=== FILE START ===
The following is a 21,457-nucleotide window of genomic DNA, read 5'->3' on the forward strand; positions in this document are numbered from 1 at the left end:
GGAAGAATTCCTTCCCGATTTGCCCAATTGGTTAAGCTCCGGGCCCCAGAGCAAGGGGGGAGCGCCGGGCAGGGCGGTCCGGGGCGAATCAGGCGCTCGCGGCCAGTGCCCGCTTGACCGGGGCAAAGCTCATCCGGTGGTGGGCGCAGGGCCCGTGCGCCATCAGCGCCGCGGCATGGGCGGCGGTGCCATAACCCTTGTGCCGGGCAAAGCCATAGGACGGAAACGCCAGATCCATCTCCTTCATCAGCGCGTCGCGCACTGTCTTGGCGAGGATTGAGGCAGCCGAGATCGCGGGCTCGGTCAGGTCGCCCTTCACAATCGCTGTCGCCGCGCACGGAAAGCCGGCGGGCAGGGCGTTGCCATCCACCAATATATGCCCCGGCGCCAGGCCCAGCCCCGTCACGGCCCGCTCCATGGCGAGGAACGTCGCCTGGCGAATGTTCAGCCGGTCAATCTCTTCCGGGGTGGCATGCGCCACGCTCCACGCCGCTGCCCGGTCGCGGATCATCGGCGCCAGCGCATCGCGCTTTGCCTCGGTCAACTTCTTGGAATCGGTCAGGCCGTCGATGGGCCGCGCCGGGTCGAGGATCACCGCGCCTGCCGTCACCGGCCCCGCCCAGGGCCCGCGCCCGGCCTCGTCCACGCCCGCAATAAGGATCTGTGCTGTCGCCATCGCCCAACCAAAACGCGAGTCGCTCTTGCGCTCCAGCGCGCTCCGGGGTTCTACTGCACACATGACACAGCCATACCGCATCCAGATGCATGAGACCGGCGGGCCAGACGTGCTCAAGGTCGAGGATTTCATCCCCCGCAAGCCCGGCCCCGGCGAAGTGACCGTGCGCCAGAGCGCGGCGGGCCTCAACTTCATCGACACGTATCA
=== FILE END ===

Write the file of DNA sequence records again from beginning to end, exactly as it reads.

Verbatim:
The following is a 21,457-nucleotide window of genomic DNA, read 5'->3' on the forward strand; positions in this document are numbered from 1 at the left end:
GGAAGAATTCCTTCCCGATTTGCCCAATTGGTTAAGCTCCGGGCCCCAGAGCAAGGGGGGAGCGCCGGGCAGGGCGGTCCGGGGCGAATCAGGCGCTCGCGGCCAGTGCCCGCTTGACCGGGGCAAAGCTCATCCGGTGGTGGGCGCAGGGCCCGTGCGCCATCAGCGCCGCGGCATGGGCGGCGGTGCCATAACCCTTGTGCCGGGCAAAGCCATAGGACGGAAACGCCAGATCCATCTCCTTCATCAGCGCGTCGCGCACTGTCTTGGCGAGGATTGAGGCAGCCGAGATCGCGGGCTCGGTCAGGTCGCCCTTCACAATCGCTGTCGCCGCGCACGGAAAGCCGGCGGGCAGGGCGTTGCCATCCACCAATATATGCCCCGGCGCCAGGCCCAGCCCCGTCACGGCCCGCTCCATGGCGAGGAACGTCGCCTGGCGAATGTTCAGCCGGTCAATCTCTTCCGGGGTGGCATGCGCCACGCTCCACGCCGCTGCCCGGTCGCGGATCATCGGCGCCAGCGCATCGCGCTTTGCCTCGGTCAACTTCTTGGAATCGGTCAGGCCGTCGATGGGCCGCGCCGGGTCGAGGATCACCGCGCCTGCCGTCACCGGCCCCGCCCAGGGCCCGCGCCCGGCCTCGTCCACGCCCGCAATAAGGATCTGTGCTGTCGCCATCGCCCAACCAAAACGCGAGTCGCTCTTGCGCTCCAGCGCGCTCCGGGGTTCTACTGCACACATGACACAGCCATACCGCATCCAGATGCATGAGACCGGCGGGCCAGACGTGCTCAAGGTCGAGGATTTCATCCCCCGCAAGCCCGGCCCCGGCGAAGTGACCGTGCGCCAGAGCGCGGCGGGCCTCAACTTCATCGACACGTATCA